This article basically matches my thoughts on university ComSci programs:
    http://www.flounder.com/bricks.htm
     
  20. The Chubu

    The Chubu Ancient Guru

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    Mmm... I actually never expected that kind of experience from uni. From what i gather its more like general view of everything, past, present, future, like showing what kind of stuff programming reaches, and then you'd need to research and get experience in the field that you're interested in.

    I never expected to learn HLSL from uni for example, i just expected it to present me about how much stuff is out there so i can further improve on a specific field.

    And computing is a somewhat "new thing", i imagine that with physics, biology, medicine or some other older field you cant seriously expect that if a guy with a degree knows everything in such discipline.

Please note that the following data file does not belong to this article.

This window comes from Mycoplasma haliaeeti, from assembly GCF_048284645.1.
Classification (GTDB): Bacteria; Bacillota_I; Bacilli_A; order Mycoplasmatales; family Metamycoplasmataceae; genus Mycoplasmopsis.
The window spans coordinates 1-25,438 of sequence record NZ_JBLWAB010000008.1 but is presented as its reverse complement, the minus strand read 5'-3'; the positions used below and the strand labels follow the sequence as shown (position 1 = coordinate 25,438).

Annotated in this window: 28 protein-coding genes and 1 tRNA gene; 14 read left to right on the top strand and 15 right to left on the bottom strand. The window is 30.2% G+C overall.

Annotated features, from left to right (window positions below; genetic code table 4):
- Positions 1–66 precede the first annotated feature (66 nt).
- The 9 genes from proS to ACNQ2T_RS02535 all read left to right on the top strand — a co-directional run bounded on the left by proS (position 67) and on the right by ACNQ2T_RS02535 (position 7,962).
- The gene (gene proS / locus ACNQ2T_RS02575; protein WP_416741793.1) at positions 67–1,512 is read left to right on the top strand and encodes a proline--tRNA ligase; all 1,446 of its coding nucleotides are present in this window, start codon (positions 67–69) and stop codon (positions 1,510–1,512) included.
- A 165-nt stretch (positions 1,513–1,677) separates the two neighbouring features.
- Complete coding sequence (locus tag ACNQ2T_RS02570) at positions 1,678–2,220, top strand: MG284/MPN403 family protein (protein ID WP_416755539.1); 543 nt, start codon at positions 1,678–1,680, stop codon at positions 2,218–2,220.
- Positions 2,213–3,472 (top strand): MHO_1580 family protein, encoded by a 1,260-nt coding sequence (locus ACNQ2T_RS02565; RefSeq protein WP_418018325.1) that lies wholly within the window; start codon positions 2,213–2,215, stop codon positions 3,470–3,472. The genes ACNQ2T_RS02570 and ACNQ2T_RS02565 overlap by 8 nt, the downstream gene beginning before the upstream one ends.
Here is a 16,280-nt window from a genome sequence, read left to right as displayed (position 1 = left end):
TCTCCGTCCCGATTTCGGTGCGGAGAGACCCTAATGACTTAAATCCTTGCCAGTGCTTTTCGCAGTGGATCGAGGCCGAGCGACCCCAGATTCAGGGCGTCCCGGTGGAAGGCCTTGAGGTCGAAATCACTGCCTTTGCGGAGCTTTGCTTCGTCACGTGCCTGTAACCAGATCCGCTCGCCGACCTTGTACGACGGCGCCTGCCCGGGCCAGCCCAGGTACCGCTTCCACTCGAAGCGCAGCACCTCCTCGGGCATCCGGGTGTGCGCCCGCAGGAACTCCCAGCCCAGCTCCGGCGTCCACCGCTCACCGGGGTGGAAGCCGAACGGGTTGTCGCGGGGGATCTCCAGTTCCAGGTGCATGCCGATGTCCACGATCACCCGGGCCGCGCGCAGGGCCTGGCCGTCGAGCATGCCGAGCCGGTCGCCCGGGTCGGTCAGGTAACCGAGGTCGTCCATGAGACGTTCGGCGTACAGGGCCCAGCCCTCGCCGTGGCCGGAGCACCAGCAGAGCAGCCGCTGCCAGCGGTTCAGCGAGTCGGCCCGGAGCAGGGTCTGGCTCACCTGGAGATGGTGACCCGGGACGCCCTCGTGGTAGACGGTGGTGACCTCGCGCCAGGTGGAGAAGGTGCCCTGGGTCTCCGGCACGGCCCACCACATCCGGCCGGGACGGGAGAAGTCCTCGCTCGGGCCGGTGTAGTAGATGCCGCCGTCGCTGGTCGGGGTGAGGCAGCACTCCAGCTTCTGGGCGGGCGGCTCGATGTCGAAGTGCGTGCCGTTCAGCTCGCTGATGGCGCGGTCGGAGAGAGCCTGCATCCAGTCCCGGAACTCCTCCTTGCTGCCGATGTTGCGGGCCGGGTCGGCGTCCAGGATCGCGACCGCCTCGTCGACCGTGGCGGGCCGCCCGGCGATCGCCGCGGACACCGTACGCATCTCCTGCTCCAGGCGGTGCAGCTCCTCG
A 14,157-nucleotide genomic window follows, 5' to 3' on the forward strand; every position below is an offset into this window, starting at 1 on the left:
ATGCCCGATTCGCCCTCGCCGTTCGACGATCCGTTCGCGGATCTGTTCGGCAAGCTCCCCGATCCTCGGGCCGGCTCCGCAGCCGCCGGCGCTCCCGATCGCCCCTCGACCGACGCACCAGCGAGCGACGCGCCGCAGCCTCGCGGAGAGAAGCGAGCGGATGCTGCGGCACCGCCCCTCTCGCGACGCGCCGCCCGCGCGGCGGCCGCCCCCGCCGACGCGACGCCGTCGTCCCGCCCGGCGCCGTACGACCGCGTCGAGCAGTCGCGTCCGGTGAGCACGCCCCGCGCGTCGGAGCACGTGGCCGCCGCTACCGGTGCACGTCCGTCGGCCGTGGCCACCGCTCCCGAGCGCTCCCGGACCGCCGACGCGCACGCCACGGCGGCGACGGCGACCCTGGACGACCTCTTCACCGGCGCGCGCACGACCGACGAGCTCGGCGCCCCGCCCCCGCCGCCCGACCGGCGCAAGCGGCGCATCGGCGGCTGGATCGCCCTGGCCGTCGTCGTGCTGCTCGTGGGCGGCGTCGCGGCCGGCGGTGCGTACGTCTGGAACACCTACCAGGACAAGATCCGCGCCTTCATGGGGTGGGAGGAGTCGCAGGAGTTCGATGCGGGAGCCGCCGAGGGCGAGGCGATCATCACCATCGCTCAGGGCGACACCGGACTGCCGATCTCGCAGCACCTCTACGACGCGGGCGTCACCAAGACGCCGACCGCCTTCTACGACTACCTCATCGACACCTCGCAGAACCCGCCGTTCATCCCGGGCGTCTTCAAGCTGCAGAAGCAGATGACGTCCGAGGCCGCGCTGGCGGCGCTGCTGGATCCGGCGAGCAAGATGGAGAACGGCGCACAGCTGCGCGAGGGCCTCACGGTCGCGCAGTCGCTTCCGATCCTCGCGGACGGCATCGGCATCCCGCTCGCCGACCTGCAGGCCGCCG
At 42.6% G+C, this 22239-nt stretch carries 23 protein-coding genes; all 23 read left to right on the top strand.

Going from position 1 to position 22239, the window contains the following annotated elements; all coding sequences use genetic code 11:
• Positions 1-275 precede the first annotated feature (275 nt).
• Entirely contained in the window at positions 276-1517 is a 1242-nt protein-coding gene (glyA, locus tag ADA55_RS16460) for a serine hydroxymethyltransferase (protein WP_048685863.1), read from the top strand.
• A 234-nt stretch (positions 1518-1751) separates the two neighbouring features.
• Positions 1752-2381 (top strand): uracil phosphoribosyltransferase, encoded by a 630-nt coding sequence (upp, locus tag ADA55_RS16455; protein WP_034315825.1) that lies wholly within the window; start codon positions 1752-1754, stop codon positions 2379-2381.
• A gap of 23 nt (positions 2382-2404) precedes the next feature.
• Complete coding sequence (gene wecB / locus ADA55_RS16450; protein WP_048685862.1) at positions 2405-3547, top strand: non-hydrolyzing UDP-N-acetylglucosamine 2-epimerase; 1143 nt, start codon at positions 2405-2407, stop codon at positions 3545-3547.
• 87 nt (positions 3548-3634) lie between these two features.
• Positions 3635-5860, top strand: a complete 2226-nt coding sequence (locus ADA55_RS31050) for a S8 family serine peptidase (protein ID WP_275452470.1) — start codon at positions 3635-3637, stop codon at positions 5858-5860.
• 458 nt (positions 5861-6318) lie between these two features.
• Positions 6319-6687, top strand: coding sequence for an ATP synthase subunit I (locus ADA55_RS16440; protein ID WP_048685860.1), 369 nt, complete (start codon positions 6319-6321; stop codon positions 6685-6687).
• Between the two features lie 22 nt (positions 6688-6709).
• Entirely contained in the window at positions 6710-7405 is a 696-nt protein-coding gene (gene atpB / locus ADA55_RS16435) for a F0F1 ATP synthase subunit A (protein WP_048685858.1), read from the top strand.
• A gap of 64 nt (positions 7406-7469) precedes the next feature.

For example, my career has all kind of courses, AI, web programming, data bases, system design, some low level stuff, electronics, mathematics, statistics, OSes, etc. That doesnt means that when i get a degree i can, say, go to work in a robotics company programming their AI, it means i know that all that stuff exists, and i know how to start to improve on each of those ramifications of "programming". If anyone expected complete in deph knowledge of each subject, we'd have 10 year careers.

    Like school presents us things like mathematics, history, physics, literature, university presents us each sub ramifications of those big fields.

    I think that the only way to make sure that someone knows something specific is that that person has doctorate or magister (ph. d? im not sure on the naming scheme on that one) on that specific field (that requires research and other contributions).

    Though there is some worrisome stuff i wont deny (like the linked lists, its like the 1rst thing i saw after matrixes lol).